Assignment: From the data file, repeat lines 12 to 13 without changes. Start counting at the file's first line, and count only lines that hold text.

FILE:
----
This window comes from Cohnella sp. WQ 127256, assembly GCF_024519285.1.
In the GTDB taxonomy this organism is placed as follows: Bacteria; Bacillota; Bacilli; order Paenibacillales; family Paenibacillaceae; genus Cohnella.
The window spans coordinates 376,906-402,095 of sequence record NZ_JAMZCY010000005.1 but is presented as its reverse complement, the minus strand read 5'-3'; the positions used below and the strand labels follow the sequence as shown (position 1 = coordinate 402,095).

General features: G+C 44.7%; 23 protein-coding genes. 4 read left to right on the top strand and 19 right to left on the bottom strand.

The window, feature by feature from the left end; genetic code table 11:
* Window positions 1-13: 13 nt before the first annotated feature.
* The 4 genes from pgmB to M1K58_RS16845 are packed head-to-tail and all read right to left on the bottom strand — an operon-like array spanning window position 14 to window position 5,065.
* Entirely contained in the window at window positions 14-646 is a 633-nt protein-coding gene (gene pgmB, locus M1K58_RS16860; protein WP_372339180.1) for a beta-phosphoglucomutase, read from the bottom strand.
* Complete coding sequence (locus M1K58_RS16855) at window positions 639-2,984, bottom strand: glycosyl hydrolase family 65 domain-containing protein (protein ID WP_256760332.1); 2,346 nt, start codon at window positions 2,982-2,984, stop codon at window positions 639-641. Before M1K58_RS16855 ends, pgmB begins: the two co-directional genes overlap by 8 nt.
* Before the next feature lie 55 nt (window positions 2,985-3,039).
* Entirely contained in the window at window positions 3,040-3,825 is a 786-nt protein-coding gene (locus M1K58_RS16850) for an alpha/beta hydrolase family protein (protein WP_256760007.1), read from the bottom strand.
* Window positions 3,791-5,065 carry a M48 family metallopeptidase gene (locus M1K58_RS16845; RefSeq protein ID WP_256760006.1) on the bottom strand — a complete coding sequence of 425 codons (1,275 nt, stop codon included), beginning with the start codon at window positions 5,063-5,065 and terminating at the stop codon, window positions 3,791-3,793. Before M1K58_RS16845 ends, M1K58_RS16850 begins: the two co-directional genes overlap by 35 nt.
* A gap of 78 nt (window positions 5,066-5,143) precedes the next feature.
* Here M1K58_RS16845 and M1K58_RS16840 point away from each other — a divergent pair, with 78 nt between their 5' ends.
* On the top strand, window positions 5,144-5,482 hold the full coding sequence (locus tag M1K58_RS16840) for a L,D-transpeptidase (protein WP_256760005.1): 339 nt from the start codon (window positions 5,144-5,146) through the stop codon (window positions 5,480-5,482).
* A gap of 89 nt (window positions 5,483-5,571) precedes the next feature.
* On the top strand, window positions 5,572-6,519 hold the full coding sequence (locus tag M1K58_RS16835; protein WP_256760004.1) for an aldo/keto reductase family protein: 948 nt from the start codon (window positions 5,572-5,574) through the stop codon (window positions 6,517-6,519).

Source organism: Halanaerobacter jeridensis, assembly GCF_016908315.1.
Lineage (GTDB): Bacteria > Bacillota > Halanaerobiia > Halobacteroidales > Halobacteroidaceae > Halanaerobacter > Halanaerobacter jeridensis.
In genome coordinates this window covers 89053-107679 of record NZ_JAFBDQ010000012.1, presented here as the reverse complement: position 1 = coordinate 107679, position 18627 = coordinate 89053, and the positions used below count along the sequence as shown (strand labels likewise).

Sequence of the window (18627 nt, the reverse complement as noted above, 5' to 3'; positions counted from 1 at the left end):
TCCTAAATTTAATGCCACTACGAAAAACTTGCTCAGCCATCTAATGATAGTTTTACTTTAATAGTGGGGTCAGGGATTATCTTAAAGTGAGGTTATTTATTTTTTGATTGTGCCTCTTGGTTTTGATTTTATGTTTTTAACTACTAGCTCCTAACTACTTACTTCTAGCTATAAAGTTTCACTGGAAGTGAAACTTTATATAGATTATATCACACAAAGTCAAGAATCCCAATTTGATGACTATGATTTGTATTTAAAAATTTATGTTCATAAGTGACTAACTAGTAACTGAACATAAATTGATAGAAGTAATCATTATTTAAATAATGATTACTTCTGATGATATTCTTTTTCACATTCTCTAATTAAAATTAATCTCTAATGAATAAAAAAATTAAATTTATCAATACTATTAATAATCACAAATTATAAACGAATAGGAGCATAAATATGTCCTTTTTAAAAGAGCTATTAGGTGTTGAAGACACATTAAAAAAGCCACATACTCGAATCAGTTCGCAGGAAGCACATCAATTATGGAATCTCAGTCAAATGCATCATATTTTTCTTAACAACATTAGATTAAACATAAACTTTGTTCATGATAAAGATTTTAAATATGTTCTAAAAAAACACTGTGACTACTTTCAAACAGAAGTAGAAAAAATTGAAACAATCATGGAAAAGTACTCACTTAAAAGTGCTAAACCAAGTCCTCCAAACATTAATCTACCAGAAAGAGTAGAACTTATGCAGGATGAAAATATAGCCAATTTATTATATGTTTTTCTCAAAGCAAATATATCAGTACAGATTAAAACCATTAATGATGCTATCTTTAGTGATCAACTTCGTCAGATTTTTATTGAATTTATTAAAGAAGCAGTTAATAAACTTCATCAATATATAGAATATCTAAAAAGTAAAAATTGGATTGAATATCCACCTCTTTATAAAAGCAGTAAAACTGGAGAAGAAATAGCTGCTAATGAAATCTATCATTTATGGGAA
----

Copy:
* Window positions 3,791-5,065 carry a M48 family metallopeptidase gene (locus M1K58_RS16845; RefSeq protein ID WP_256760006.1) on the bottom strand — a complete coding sequence of 425 codons (1,275 nt, stop codon included), beginning with the start codon at window positions 5,063-5,065 and terminating at the stop codon, window positions 3,791-3,793. Before M1K58_RS16845 ends, M1K58_RS16850 begins: the two co-directional genes overlap by 35 nt.
* A gap of 78 nt (window positions 5,066-5,143) precedes the next feature.